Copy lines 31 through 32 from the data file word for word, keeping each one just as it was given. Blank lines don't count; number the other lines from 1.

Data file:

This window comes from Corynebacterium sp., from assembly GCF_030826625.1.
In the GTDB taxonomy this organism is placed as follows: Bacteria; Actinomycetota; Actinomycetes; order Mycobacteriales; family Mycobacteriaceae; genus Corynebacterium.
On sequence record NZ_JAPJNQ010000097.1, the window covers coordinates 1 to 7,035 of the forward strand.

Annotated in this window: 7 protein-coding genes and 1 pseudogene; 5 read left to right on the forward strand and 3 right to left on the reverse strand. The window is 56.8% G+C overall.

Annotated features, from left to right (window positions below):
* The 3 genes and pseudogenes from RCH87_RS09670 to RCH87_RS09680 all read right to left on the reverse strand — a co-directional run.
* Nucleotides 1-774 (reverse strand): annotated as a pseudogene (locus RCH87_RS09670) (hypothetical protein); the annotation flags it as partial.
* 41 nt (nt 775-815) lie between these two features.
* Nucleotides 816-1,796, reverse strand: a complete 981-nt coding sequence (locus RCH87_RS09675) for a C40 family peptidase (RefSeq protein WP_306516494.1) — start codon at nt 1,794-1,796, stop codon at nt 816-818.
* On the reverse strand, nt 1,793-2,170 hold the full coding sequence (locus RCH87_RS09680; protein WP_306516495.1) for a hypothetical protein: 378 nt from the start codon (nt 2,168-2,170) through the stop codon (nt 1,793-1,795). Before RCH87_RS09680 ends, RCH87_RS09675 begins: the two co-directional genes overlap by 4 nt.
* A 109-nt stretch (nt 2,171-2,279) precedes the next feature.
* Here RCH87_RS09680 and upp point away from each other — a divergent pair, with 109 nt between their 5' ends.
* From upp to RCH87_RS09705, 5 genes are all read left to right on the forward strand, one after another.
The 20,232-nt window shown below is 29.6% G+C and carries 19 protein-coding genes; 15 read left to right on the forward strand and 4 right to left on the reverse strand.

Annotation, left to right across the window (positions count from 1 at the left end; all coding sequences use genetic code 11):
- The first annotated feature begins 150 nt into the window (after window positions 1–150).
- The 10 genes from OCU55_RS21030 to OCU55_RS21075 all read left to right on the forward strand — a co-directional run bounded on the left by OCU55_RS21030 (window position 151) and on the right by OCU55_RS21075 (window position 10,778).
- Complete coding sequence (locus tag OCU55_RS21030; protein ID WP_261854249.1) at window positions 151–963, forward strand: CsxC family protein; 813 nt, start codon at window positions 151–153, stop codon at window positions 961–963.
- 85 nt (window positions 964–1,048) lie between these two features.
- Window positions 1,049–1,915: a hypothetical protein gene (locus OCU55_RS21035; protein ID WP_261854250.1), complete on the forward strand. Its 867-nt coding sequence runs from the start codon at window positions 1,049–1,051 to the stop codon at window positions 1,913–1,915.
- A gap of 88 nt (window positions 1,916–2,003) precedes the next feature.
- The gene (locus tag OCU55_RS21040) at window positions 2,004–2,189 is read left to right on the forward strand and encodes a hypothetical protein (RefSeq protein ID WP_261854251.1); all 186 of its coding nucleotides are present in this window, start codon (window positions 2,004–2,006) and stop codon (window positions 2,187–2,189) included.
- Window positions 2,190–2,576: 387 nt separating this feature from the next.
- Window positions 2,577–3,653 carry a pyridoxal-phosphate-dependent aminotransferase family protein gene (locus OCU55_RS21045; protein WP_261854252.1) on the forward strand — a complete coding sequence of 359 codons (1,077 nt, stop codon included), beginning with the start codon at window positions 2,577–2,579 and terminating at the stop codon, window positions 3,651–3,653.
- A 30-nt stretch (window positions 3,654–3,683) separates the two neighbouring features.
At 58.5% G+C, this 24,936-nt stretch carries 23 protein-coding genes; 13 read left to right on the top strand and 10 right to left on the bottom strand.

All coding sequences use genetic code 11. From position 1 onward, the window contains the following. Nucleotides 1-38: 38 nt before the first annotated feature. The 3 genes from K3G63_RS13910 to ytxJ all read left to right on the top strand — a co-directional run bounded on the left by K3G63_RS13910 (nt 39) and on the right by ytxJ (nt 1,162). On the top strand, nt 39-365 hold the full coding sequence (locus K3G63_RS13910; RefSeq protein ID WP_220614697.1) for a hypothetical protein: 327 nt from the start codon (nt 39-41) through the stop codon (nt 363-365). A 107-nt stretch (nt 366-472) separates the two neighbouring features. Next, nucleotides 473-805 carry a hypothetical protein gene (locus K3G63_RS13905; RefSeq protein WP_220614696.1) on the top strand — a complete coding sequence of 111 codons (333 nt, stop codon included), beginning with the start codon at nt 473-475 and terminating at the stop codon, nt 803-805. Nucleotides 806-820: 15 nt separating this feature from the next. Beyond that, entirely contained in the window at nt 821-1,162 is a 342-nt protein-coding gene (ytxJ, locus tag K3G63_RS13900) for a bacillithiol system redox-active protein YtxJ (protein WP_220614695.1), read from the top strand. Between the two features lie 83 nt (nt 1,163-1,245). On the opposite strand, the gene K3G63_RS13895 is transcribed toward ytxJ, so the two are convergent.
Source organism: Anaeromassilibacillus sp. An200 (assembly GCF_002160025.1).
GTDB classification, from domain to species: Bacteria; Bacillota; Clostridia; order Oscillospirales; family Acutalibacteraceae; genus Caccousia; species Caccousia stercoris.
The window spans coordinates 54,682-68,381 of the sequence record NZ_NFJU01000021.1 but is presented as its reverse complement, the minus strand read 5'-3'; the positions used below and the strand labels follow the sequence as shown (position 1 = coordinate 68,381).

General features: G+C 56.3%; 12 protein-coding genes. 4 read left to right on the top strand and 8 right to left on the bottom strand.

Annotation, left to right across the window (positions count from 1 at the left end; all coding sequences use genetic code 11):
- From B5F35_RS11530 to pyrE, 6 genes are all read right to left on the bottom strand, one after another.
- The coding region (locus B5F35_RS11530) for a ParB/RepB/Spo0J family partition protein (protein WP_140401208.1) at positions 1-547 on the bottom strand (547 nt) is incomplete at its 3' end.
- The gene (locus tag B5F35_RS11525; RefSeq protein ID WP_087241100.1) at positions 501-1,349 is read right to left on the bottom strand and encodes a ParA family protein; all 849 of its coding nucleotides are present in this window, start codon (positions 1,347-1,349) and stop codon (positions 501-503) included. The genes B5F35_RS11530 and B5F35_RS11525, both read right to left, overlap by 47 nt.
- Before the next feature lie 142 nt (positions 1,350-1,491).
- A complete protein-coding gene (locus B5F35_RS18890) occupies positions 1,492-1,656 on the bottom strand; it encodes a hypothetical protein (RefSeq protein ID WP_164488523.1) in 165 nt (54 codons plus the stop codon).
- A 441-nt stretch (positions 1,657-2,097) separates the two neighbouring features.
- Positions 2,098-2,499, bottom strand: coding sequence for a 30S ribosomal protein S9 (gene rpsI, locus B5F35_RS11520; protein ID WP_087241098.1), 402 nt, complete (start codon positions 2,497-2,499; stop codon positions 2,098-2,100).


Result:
General features: G+C 56.3%; 12 protein-coding genes. 4 read left to right on the top strand and 8 right to left on the bottom strand.

Annotation, left to right across the window (positions count from 1 at the left end; all coding sequences use genetic code 11):